The collection comprises five stories by five well-known Polish authors: Marek S. Huberath’s “Yoo Retoont, Sneogg. Ay Noo,” Andrzej Sapkowski’s “Spellmaker” (“Wiedźmin”), Tomasz Kołodziejczak’s “Key of Passage,” Andrzej Zimniak’s “A Cage Full of Angels” and Jacek Dukaj’s “The Iron General.”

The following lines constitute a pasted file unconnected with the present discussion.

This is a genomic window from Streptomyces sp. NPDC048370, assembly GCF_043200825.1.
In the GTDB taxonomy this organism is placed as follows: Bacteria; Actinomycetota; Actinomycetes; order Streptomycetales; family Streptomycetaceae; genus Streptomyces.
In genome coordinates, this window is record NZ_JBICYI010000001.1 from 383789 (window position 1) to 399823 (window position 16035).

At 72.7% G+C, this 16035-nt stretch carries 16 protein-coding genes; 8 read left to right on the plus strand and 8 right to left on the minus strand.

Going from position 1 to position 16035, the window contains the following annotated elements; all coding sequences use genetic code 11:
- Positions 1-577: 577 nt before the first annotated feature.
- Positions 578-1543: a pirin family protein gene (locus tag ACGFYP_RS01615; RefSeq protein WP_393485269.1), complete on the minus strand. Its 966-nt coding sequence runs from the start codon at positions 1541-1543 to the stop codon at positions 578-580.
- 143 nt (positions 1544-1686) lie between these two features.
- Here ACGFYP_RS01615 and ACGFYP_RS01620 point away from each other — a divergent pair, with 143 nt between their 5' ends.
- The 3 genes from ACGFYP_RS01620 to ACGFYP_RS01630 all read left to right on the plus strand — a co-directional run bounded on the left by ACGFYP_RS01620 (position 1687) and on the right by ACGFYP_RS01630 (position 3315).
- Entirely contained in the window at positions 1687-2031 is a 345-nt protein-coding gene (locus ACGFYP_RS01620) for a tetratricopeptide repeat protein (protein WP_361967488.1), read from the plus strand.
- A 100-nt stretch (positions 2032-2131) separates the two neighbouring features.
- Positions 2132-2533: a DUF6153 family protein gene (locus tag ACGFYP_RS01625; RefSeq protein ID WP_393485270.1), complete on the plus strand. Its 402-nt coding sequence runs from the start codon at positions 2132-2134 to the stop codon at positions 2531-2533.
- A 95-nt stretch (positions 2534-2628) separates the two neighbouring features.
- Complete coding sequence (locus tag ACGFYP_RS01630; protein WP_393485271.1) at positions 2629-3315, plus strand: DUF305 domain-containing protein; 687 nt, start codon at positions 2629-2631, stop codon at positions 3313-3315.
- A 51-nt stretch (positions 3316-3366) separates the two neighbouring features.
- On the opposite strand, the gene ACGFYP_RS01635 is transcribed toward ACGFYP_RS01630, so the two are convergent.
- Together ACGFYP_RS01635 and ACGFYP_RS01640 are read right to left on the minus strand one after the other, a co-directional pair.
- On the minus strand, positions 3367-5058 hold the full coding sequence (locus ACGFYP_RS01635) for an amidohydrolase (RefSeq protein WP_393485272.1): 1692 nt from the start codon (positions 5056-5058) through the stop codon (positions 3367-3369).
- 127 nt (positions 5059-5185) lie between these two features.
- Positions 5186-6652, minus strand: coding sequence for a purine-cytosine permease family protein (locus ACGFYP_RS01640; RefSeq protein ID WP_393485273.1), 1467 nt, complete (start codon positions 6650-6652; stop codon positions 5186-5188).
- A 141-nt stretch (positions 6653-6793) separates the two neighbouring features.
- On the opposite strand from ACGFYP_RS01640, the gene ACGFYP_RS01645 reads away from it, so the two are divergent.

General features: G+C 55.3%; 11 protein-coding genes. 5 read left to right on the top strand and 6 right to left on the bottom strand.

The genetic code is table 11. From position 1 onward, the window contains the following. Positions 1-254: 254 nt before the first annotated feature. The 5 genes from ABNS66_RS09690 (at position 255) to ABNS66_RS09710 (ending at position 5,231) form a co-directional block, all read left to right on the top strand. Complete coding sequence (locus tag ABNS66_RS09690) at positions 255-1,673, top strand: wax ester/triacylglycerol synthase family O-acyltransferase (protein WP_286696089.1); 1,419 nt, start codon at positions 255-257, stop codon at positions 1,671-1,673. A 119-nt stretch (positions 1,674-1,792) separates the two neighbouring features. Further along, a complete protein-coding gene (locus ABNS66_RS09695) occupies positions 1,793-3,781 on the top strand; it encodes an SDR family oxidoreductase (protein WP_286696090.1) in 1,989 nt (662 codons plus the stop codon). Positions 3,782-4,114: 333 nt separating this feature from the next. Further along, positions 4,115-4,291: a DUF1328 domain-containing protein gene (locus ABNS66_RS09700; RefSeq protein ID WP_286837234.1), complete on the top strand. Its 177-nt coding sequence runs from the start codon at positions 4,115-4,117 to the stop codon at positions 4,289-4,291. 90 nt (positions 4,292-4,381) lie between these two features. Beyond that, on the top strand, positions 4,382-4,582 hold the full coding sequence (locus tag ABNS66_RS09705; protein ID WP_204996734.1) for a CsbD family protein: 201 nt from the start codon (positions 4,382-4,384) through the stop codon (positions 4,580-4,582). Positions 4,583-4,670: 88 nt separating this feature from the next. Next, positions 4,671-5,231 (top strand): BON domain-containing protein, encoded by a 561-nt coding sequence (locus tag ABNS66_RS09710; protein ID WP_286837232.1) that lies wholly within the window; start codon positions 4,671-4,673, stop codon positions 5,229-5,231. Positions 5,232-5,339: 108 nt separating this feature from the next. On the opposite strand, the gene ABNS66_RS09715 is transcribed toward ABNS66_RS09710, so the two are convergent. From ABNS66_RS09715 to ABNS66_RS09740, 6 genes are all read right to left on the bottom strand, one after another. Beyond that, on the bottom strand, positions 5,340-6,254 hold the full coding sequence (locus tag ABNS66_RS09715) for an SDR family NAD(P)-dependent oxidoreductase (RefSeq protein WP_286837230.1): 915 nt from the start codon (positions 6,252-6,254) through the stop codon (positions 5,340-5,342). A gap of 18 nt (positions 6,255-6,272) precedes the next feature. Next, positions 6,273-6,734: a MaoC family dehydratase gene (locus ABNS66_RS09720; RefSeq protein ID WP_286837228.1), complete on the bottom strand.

Marek S. Huberath (a pseudonym) is known mostly as the author of the dark and experimental science fiction novel “The Nest of Worlds” (Gniazdo światów, 2000), but his short stories are equally remarkable. The tale opening this anthology, “Yoo Retoont, Sneogg. Ay Noo” is his literary debut. It presents a world in the aftermath of a nuclear holocaust. Vestiges of humanity struggle for survival by means of a nightmarish eugenic lottery: since most of the human offspring are born with severe mental and physical defects, children are raised in small groups in laboratory prison cells. Their progress is constantly supervised and evaluated. In the end those deemed worthy of becoming “humans” are released into the society. The hapless rest end up as biological “raw material,” harvested for body parts. The narrator and protagonist of the story is one of the successful specimens that can call themselves human. But his attachment to his former cellmates triggers a series of decisions that will not only unsettle the established order of the protagonist’s society, but also show a true sense of what it means to be human. Huberath’s intelligent and beautiful tale is a definite highlight of this collection.